If you look at all-season tires, you will see fairly deep tread grooves, certainly more than on summer tires. These are designed to do a better job moving mud and snow away from the tire so that it doesn’t build up when driving, which could lead to dangerous conditions such as skidding and loss of control. In this regard, all-season tires will give you more grip than summer tires. However, these deeper treads also lead to less responsive handling on clear roads for vehicles equipped with all-season tires. As a result, you won’t have the acceleration, fuel economy, and cornering you will get from a set of summer tires.

Similarly, all-season tires don’t have the softer tread rubber, extra biting edges, and tread depth found on snow tires. This is why vehicles with all-season tires don’t perform as well in snow and ice as ones with snow tires. You will not get the same amount of traction on a set of all-season tires during the winter months as you will from snow tires.

Ultimately, it comes down to your needs. If you live in an area with very heavy snow and sleet, then you should definitely consider getting a set of snow tires for your vehicle to provide you with the traction you need to drive safely. On the other hand, if you don’t experience harsh winters where you live, then you could probably get by with a set of all-season tires. However, if you decide to go with all-season tires, you should have your technician check for tire depth each time you bring your vehicle in for maintenance. All-season tires suffer wear and tear like other tire types, and if your technician tells you that your all-season tires are beginning to get bald, meaning the tread depth is diminishing, then it may be time for you to get a new set of tires for your vehicle.

A tire is shown in close up.

Other Tire Services We Offer

Just like most other functional components on your vehicle, such as the engine and transmission, your set of tires needs to be routinely checked and maintained to make sure that you will get optimal performance out of your vehicle. Tire rotation is a very important yet simple part of tire maintenance. Every 7,500 miles, you can come to McCluskey Chevrolet for a tire rotation, where we switch the front and rear tires on your vehicle. Basically, the tires on your vehicle wear at different rates, especially if you are driving a front-wheel drive or rear-wheel drive model. Each tire performs a different task, leading to uneven wear. Eventually, this can lead to problems with vehicle handling. Come in for a tire rotation to extend the life of your vehicle’s tires and to maintain exceptional performance.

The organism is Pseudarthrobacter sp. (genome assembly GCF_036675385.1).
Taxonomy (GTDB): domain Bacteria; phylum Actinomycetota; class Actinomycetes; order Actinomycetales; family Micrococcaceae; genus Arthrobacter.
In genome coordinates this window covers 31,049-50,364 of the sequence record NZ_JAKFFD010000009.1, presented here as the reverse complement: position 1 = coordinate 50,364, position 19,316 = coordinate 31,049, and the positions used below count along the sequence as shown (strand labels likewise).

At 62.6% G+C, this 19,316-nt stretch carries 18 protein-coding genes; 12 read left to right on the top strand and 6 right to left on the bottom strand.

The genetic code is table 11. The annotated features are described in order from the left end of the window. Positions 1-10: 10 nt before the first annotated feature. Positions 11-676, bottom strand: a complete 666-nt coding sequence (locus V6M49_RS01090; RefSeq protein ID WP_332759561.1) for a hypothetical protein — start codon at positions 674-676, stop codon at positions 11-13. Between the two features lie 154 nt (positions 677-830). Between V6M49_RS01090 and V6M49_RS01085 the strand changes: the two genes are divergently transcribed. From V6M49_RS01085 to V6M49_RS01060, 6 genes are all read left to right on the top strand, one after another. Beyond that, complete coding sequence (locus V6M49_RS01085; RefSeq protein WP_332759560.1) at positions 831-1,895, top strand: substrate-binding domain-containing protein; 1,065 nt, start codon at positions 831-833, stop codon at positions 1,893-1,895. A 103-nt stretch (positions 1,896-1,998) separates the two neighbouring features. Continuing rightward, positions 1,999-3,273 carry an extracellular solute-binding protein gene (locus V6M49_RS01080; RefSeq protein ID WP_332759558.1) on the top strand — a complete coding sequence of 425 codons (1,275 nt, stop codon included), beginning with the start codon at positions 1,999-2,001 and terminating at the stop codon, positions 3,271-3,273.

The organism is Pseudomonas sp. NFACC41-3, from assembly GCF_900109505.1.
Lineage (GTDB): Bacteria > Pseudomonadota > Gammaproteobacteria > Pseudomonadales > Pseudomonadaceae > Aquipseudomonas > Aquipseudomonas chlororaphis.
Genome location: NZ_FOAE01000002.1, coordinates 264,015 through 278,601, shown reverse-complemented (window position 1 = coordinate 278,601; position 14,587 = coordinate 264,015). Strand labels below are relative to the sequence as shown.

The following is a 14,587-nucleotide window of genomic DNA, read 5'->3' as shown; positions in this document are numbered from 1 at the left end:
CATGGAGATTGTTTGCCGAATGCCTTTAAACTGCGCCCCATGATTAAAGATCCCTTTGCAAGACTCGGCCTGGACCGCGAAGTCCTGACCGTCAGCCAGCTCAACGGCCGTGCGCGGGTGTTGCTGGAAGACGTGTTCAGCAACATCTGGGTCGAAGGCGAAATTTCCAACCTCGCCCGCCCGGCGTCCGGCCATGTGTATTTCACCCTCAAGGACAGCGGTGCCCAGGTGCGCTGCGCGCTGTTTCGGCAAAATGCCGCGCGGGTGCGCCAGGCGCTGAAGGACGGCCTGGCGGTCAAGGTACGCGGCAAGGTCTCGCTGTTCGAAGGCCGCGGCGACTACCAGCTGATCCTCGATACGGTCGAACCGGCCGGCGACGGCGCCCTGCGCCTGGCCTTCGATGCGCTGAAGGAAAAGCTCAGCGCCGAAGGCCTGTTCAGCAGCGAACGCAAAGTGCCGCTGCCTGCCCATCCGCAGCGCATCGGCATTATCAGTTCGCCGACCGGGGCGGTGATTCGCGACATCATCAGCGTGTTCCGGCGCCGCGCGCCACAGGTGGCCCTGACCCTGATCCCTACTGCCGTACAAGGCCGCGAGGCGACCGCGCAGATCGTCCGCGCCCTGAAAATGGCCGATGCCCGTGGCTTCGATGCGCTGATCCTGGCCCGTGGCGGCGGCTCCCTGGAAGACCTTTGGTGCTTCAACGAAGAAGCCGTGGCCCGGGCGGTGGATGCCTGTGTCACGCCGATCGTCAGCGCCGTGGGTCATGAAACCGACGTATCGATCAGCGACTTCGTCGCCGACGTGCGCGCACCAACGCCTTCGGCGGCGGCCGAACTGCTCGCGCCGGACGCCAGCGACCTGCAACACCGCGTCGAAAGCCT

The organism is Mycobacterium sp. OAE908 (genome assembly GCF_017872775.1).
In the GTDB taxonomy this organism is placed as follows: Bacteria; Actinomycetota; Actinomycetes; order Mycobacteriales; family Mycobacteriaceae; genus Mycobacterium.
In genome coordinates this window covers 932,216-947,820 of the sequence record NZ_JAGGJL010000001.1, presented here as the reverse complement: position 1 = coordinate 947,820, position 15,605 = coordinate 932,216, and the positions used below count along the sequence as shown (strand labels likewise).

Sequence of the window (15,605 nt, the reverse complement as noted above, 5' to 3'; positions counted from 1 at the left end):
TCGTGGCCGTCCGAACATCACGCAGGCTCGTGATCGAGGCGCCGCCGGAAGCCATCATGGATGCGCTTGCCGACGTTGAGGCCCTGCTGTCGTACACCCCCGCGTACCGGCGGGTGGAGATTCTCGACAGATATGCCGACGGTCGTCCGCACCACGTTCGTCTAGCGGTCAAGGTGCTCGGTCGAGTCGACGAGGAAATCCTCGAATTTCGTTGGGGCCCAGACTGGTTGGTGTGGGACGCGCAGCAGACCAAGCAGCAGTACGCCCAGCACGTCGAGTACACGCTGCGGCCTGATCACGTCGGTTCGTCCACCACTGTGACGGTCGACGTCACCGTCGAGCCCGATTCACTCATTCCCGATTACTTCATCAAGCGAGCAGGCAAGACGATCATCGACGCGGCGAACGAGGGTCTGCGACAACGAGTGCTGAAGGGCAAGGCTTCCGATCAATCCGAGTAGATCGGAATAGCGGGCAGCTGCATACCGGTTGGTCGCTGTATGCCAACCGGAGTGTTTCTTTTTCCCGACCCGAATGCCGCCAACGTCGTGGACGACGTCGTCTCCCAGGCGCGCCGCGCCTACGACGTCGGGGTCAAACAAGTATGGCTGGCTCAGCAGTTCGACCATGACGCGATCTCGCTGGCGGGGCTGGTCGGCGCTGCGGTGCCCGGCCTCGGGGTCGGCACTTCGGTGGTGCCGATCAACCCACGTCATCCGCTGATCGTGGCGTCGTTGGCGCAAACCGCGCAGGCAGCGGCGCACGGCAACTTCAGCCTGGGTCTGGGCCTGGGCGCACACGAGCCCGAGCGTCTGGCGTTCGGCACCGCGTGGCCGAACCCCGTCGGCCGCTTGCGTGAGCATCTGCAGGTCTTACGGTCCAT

We can also help you by routinely checking the wheel alignment and balance on your tires. Regular use of your vehicle can lead you to hit potholes and other debris that may, over time, lead to your wheels becoming misaligned or unbalanced. Our tire experts will check the wheel alignment and balance on your vehicle and, if necessary, make the needed adjustments to keep you driving safely.

Tire pressure is another issue that can arise with your vehicle. Most cars today feature a tire pressure monitoring system (TPMS). If the TPMS warning light comes on, it could mean that there is an issue with low air pressure in your tires. This may be caused by seasonal conditions or by a nail in your tire. For example, as the temperature drops outside, the air pressure inside your tires will drop as well. Stop in and let us check your tires and your TPMS to make sure there is no problem and to make any necessary repairs and adjustments.

In addition to these services, our team of technicians can also help you replace your tires if they have too much wear on them. Driving on severely worn tires is a major hazard that should be addressed as soon as possible. We offer a wide selection of replacement tires at affordable prices and will properly mount and balance them for you for a smooth ride.

Contact Us

McCluskey Chevrolet in the Kings Automall
9673 Kings Automall Rd
Cincinnati, OH 45249

McCluskey Chevrolet Used Car Superstore
435 E. Galbraith Rd
Cincinnati, OH 45251
McCluskey Chevrolet 39.29866, -84.307.